Gay rights groups have reacted with outrage to remarks by US General Peter Pace, Chairman of the Joint Chiefs of Staff, calling lesbian and gay personnel “immoral.”
In an interview with The Chicago Tribune, Pace said that, “I believe homosexual acts between two individuals are immoral and that we should not condone immoral acts.”
He went on to reiterate his support for the “Don’t Ask, Don’t Tell” policy, which bars openly gay and lesbian personnel from serving in the US armed forced, by saying that, “I do not believe the United States is well served by a policy that says it is OK to be immoral in any way.”
“General Pace’s comments are outrageous, insensitive and disrespectful to the 65,000 lesbian and gay troops now serving in our armed forces,” said C. Dixon Osburn, executive director of the Servicemembers Legal Defense Network (SLDN), in reaction to the General’s statements.
“Our men and women in uniform make tremendous sacrifices for our country, and deserve General Pace’s praise, not his condemnation. As a Marine and a military leader, General Pace knows that prejudice should not dictate policy. It is inappropriate for the Chairman to condemn those who serve our country because of his own personal bias. He should immediately apologise for his remarks,” said Osburn.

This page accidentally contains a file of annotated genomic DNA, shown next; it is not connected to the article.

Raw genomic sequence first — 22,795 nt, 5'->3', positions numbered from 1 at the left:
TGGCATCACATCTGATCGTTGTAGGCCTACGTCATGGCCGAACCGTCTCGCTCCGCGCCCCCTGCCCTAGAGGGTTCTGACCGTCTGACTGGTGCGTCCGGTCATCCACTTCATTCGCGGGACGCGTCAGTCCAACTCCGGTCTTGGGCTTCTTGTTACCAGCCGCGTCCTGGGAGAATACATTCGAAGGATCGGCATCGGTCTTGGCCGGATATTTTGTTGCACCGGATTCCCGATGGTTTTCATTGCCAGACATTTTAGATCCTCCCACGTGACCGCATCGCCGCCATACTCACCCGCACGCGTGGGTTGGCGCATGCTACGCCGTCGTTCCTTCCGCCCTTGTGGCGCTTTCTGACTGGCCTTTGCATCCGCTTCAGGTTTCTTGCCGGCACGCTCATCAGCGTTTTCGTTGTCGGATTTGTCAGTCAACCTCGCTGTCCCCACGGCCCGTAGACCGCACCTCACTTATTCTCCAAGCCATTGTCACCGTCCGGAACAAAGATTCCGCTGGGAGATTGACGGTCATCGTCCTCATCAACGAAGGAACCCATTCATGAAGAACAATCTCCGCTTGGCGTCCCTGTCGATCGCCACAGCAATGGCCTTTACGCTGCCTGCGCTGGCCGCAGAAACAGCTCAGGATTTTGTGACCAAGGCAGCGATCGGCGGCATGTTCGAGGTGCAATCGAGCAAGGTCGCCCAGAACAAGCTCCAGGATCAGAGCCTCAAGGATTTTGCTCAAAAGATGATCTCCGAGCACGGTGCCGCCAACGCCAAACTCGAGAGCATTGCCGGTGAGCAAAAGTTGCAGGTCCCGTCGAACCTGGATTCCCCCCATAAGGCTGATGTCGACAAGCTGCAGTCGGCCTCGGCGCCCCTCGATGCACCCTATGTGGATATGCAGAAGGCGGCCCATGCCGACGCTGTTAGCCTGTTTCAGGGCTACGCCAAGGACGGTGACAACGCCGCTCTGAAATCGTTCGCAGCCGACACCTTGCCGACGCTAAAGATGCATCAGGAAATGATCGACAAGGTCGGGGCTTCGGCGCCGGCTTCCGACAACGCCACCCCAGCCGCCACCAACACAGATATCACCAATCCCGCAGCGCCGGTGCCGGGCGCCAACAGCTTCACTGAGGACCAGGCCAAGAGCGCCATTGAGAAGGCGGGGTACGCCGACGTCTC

General Pace likened homosexuality to adultery, which he said was also immoral, The Tribune reported on its Web site. He also announced his opposition to Congressional legislation to repeal “Don’t Ask, Don’t Tell.”
The Williams Project at the University of California-Los Angeles estimates at least 65,000 lesbian and gay Americans are currently serving on active duty and the reserves. Another 1 million gay Americans, the group has estimated, are veterans of the armed forces.
“Regardless of one’s opinion about ‘Don’t Ask, Don’t Tell,’ every service member deserves respect,” said Osburn. “Secretary of Defence Gates should immediately condemn Pace’s remarks. Their apologies should be swift and sincere.”